This week’s theme for #DigiLitSunday is “Slicing our lives”. Head on over to Margaret Simon’s “Reflections on the Teche” for additional posts.
Slicing our lives is what many bloggers do each Tuesday throughout the year. But when March arrives (whether like a lion or a lamb), it’s time for the “Story Challenge” where bloggers write each day of the month. So that’s 31 consecutive posts to write as well as to respond to fellow bloggers in the community! This year is the 10th annual SOLSC so that’s a whole lot of stories.
It’s an opportunity to write stories every day and live a more writerly life . . . in public. Sharing stories allows us to build a community of writing friends. Perhaps in the first year of slicing, you only read the posts of those persons who post just before and after you. But after a while, you branch out and look for those who write about similar topics, teach the same grade, have similar jobs, people you follow on Twitter or those you have met in real life (IRL) or face to face (F2F).
What is a community?
It’s often considered to be a group of people joined together for a common purpose or passion. Today I celebrate both the Slice of Life Community and the DigiLitSunday Community. Friends from around the world that I rely on when I’m looking to learn more. Friends that I often meet in both the blogosphere and the Twitterverse. Friends with whom I enjoy spending time!
Members of both communities that I have met face to face at NCTE and/or TCRWP Institutes or Saturday Reunions include:
- Margaret Simon
- Tara Smith
- Carol Versalona
- Julianne Harmatz (We even presented on a panel together at NCTE15!)
Slice of Life Community members that I have met face to face at NCTE and TCRWP (Institutes and / or Saturday Reunions)
Slicers that I have met face to face at TCRWP Institutes or Saturday reunions:
Slicers that I have met face to face at ILA or NCTE:
- Leigh Anne
Slicers in my neighborhood that I see at local/Iowa events:
- Kathy Scuitema
- Deb Day
Slicers that I am looking forward to meeting:
Everyone of you that I have not yet met. I so enjoy reading the “About” section of blogs to see where you are from and whatever additional information you provide. I have gone with you to quilt shows, Africa, France, to family events, to dinner and have so enjoyed learning with and from so many talented writers!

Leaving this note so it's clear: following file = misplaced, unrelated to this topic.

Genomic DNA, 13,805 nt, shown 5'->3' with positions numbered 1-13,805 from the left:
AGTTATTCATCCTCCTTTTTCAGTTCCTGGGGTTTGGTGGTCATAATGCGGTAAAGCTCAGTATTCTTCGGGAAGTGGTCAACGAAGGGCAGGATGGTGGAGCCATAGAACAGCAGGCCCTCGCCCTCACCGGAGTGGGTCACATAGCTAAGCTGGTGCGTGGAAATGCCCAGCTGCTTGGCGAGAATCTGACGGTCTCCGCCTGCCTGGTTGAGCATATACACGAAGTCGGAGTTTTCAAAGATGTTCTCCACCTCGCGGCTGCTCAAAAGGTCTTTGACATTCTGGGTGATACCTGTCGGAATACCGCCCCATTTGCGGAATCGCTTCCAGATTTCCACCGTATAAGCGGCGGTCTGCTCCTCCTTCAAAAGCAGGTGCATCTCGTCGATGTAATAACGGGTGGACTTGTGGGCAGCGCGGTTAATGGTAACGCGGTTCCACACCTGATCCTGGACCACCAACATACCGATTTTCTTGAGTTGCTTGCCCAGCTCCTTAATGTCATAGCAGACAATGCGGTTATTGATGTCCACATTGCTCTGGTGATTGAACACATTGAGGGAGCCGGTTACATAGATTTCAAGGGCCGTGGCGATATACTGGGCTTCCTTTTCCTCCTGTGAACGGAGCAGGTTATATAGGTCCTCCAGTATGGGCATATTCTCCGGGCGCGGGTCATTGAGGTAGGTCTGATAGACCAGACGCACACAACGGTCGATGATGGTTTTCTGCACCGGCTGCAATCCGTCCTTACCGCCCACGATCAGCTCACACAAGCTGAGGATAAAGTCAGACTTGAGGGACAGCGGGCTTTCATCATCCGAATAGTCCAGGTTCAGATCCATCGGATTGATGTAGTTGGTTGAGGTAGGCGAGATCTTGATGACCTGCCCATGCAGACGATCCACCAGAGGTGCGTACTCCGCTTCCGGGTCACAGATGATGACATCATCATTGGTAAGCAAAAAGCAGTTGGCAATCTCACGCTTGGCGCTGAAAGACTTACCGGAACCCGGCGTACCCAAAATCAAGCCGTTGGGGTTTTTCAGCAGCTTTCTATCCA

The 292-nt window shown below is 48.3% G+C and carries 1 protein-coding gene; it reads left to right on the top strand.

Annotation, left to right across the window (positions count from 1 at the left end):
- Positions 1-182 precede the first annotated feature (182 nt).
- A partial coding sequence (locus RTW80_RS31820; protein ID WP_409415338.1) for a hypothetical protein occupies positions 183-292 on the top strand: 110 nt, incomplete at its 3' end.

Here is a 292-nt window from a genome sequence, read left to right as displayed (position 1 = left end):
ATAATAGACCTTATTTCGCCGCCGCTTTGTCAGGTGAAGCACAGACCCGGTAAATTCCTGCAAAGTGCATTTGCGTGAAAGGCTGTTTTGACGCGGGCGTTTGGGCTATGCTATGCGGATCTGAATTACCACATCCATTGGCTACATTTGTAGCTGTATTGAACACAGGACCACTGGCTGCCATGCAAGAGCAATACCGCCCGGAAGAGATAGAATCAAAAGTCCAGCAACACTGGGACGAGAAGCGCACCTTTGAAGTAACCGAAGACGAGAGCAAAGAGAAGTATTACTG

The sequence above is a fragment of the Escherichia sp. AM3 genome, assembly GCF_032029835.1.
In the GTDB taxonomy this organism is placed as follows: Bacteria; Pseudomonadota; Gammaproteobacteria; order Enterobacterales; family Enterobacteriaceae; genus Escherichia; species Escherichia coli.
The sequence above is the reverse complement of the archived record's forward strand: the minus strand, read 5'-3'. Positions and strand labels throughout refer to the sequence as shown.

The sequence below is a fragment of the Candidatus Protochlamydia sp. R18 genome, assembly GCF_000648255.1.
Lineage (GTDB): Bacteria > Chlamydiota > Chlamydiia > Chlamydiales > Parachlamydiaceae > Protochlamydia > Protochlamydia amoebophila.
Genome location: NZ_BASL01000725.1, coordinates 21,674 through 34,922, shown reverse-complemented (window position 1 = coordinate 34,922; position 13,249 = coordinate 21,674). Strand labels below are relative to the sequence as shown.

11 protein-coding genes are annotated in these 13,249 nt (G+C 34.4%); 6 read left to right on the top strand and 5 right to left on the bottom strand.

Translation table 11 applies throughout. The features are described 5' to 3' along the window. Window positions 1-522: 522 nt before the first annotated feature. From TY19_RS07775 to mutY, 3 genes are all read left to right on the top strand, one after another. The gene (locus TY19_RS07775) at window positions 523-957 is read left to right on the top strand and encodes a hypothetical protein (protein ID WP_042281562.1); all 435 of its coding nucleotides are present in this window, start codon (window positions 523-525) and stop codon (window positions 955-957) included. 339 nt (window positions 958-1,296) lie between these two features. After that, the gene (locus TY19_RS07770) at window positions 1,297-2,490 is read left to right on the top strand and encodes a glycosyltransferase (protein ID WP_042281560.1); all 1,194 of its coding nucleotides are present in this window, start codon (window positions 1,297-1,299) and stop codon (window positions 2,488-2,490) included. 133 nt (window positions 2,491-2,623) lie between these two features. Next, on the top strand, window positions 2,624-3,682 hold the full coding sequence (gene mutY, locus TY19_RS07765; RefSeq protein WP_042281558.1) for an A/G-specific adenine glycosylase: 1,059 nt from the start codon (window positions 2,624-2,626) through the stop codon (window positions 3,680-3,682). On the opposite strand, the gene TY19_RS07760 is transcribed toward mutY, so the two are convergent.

My life is richer for all the slicers that I know around the world IRL (F2F) or online! Thanks for being so generous with your time and stories! I’m honored to have so many great “blogging mentors” in my life! Thanks to so many of you for stopping by, reading and commenting.
(And my sincere apologies, in advance, for anyone I’ve accidentally left off the list. I started it two days ago and I’ve been checking my blog posts and my ILA, NCTE, and TCRWP notes to try to be as accurate as possible. However, the mind is the first thing to go . . . with old age!)
Thank you, Betsy, Beth, Deb, Kathleen, Lanny, Lisa, Melanie, and Stacey for this weekly forum and the #SOLSC that runs from March 1 to the 31st. Check out the writers, readers and teachers here.
Check out Margaret Simon’s blog “Reflection on the Teche” for additional #DigiLitSunday posts here!
A favorite quote of mine is this:
Relationships are critical for teachers and students. Relationships are critical for increased learning. Relationships are critical for grounding students in a community of learners working together.
But are relationships enough? Are they the end goal?
Learning classrooms with teachers and students working in tandem to curate, innovate, and create require a great deal of trust and autonomy. That trust and autonomy is not created in a vacuum. It is also not created without a great deal of hard work. The relationships are important, yes; but they are not the end point.
Learning that beats the odds and exceeds the possibilities requires a community of committed learners, choice, and trust. A teacher will be the director or facilitator of the learners and the community, but should not always be “at the helm” directing every single minute.
How important is community?
Communities are important because they allow people to bond together through common interactions, experiences, and work to meet a common goal. A community can be physically together in a classroom or even together on a Twitter or Voxer chat. The goal of a community is to bring people together to achieve that common goal. Valued relationships keep communities together. Perhaps some communities outlive their usefulness but the value of shared experiences helps them deeply understand each other. That community can also come from books. Books that show “me”. Books that show “people like me”. Books that show people “who are NOT like me”. Books that help me understand people “who are NOT like me”.
How important is choice?
Name the last three things that were JOYOUS for you? Were they required? Did they include elements of choice? You can read about the benefits of “Choice” from many of the #BowTieBoys blog posts referenced in Jason Augustowski’s blog. Jason writes about the fact that education is one of the few fields of work where the customers are NOT routinely consulted about and given input into their work. Why not? Why are students assigned mindless task after task instead of being given respectful choices about how to share their learning? Where can choice be included? Providing choices to the students where only two “pieces” are read by everyone in the class. The rest of the books, stories, articles, songs, or videos are student-selected from a list curated TOGETHER in the classroom community.